I’m sorry I’ve not been able to provide updates more often, I have many projects going at once, on top of a very busy work ‘life’.. I wouldn’t call it a life, at work, but I guess that’s the terminology 😛 If you’re following these posts, please feel free to post a hello below.

I received the supplies to build the tube furnace for the CVL laser, I’m hoping that this furnace will be suitable for the CuBr and CuCl version of the laser, as well as the elemental copper version of the laser.  Time will tell, but for right now I am focusing the CuCl/CuBr version. I still haven’t decided on the particular source which is why I say CuCl/CuBr at this time. I’m sure as I get closer to a working laser I will decide on the type.

Right now I have been working on the tube furnace.  The furnace consists of a piece of 6 inch black thick steel stovepipe which I purchased at the local (NOT ACE, Mr. Argon Ion) hardware store.  This piece seems suitable for my needs, it is a thick wall, it’s sturdy.  One of the unfortunate side effects is that it suffers quite a bit of expansion/contraction of the material under heat.  I’ve been using my oven to dry out each layer of refractory ceramic mortar I am using to build up the unit and separations are forming at some of the seams.  When they do I just fill with more mortar and they eventually go away.  It is something to be aware of if you use this method.

As I mentioned in a previous post I ordered a bunch of the refractory ceramic supplies from Ellis Knife Works, they seem like a nice couple and were in contact with me a decent amount regarding the availability of supplies and status of my order.  In short time I received the refractory components which consisted of the Inswool ceramic fiber mat, the Insboard ceramic fiber hardboard, and the AP Green #36 refractory ceramic mortar, and the ITC-100 refractory ceramic mortar.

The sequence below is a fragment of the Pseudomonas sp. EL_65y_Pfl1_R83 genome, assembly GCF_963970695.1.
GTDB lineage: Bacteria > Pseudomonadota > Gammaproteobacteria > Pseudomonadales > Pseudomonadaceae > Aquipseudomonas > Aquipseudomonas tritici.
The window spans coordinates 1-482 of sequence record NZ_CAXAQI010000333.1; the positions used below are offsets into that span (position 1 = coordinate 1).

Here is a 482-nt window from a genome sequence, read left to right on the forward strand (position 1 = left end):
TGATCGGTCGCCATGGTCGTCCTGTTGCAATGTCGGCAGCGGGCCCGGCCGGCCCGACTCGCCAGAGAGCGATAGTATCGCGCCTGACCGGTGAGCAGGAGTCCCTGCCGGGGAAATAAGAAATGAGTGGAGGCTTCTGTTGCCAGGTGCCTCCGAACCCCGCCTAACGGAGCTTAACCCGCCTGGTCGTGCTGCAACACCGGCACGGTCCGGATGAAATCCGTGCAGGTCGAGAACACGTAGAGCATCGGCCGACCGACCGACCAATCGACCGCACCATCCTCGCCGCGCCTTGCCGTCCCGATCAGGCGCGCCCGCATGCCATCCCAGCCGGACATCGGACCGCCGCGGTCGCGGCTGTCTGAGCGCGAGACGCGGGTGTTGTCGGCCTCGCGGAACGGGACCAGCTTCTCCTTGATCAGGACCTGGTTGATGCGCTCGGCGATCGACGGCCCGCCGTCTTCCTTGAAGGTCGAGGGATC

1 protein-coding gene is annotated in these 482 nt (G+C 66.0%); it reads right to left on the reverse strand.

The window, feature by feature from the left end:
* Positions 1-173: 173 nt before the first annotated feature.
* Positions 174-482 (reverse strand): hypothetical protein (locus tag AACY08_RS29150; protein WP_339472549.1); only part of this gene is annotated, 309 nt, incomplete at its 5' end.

I cut the stovepipe in half using a skill saw with a metal blade, this has to be the noisiest thing I’ve ever heard, and it’s great that I own a house now. Trying to do that cut in an apartment would have resulted in the cops at my door and glares from neighbors who idea of a project is gluing plastic flowers to a painted board.

I used my electric scroll saw to cut out the shapes in the ceramic board (Insboard) to fit the ends of the stovepipe.  It’s important to avoid breathing the dust from ceramic fiber materials as they are SUSPECTED carcinogens.  I use a vacuum with a HEPA filter to suck up all the nasty junk as I’m cutting.  These materials, in particular, contain crystallized silica (quartz) and in a fine powder they are suspected to have the same carcinogenic affects as asbestos.  Always be safe when working with such materials, you can never get some parts of your body back.

Here are some photos of the tube furnace in progress and my messy workbench.  While I have proceeded further than this I haven’t taken pictures.  I will be taking pictures of the process I used to build the top half of the tube furnace, so you can get an idea of the sequence.

Update: I’ve added a photo of my current progress, in the top of the photo you see the furnace half with the Inswool installed and coated in the AP Green #36 ceramic mortar, and in the bottom half you see the steel shell being prepped for it’s layer of Inswool mat/blanket.

Make sure to check out the follow-up to this project on my site Jon’s Hobbies to see how the laser worked out!

tube furnace progress

tube furnace progress

AP Green #36 Cermic Mortar

AP36 Refractory Ceramic Mortar

insboard ceramic fiber board endcap

cluttered workbench, cluttered mind

test fitting the insboard ceramic ends

Securing the endcaps in the stovepipe

drying out ceramic mortar


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